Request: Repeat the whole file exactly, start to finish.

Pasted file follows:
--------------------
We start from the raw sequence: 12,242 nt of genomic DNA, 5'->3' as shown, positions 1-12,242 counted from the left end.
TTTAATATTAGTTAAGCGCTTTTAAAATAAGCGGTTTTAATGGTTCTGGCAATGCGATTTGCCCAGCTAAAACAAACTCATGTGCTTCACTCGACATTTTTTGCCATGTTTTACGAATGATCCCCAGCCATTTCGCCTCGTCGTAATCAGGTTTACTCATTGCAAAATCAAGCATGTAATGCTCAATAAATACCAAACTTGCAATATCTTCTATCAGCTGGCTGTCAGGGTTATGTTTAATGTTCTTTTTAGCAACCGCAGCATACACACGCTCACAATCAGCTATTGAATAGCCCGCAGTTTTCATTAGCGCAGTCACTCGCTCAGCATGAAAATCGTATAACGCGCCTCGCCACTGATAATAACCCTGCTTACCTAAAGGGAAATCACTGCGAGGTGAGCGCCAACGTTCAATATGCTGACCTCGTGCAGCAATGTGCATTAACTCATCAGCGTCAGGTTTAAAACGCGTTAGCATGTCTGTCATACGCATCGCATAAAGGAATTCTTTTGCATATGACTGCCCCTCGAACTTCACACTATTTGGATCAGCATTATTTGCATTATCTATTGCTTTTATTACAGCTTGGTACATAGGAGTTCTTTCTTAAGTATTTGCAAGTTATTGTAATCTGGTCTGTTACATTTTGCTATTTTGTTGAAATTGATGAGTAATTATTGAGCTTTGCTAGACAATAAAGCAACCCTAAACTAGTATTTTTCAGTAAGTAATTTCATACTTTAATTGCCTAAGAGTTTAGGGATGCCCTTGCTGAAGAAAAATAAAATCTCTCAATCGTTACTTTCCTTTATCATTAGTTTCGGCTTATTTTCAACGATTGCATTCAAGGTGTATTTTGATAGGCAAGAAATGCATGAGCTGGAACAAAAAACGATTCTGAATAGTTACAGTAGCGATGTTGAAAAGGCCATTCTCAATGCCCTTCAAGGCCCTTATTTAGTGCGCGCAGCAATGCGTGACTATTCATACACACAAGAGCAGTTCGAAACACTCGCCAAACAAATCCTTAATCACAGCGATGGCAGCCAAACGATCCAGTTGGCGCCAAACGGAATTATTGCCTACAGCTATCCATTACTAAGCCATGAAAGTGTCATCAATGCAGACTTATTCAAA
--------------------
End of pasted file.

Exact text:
We start from the raw sequence: 12,242 nt of genomic DNA, 5'->3' as shown, positions 1-12,242 counted from the left end.
TTTAATATTAGTTAAGCGCTTTTAAAATAAGCGGTTTTAATGGTTCTGGCAATGCGATTTGCCCAGCTAAAACAAACTCATGTGCTTCACTCGACATTTTTTGCCATGTTTTACGAATGATCCCCAGCCATTTCGCCTCGTCGTAATCAGGTTTACTCATTGCAAAATCAAGCATGTAATGCTCAATAAATACCAAACTTGCAATATCTTCTATCAGCTGGCTGTCAGGGTTATGTTTAATGTTCTTTTTAGCAACCGCAGCATACACACGCTCACAATCAGCTATTGAATAGCCCGCAGTTTTCATTAGCGCAGTCACTCGCTCAGCATGAAAATCGTATAACGCGCCTCGCCACTGATAATAACCCTGCTTACCTAAAGGGAAATCACTGCGAGGTGAGCGCCAACGTTCAATATGCTGACCTCGTGCAGCAATGTGCATTAACTCATCAGCGTCAGGTTTAAAACGCGTTAGCATGTCTGTCATACGCATCGCATAAAGGAATTCTTTTGCATATGACTGCCCCTCGAACTTCACACTATTTGGATCAGCATTATTTGCATTATCTATTGCTTTTATTACAGCTTGGTACATAGGAGTTCTTTCTTAAGTATTTGCAAGTTATTGTAATCTGGTCTGTTACATTTTGCTATTTTGTTGAAATTGATGAGTAATTATTGAGCTTTGCTAGACAATAAAGCAACCCTAAACTAGTATTTTTCAGTAAGTAATTTCATACTTTAATTGCCTAAGAGTTTAGGGATGCCCTTGCTGAAGAAAAATAAAATCTCTCAATCGTTACTTTCCTTTATCATTAGTTTCGGCTTATTTTCAACGATTGCATTCAAGGTGTATTTTGATAGGCAAGAAATGCATGAGCTGGAACAAAAAACGATTCTGAATAGTTACAGTAGCGATGTTGAAAAGGCCATTCTCAATGCCCTTCAAGGCCCTTATTTAGTGCGCGCAGCAATGCGTGACTATTCATACACACAAGAGCAGTTCGAAACACTCGCCAAACAAATCCTTAATCACAGCGATGGCAGCCAAACGATCCAGTTGGCGCCAAACGGAATTATTGCCTACAGCTATCCATTACTAAGCCATGAAAGTGTCATCAATGCAGACTTATTCAAA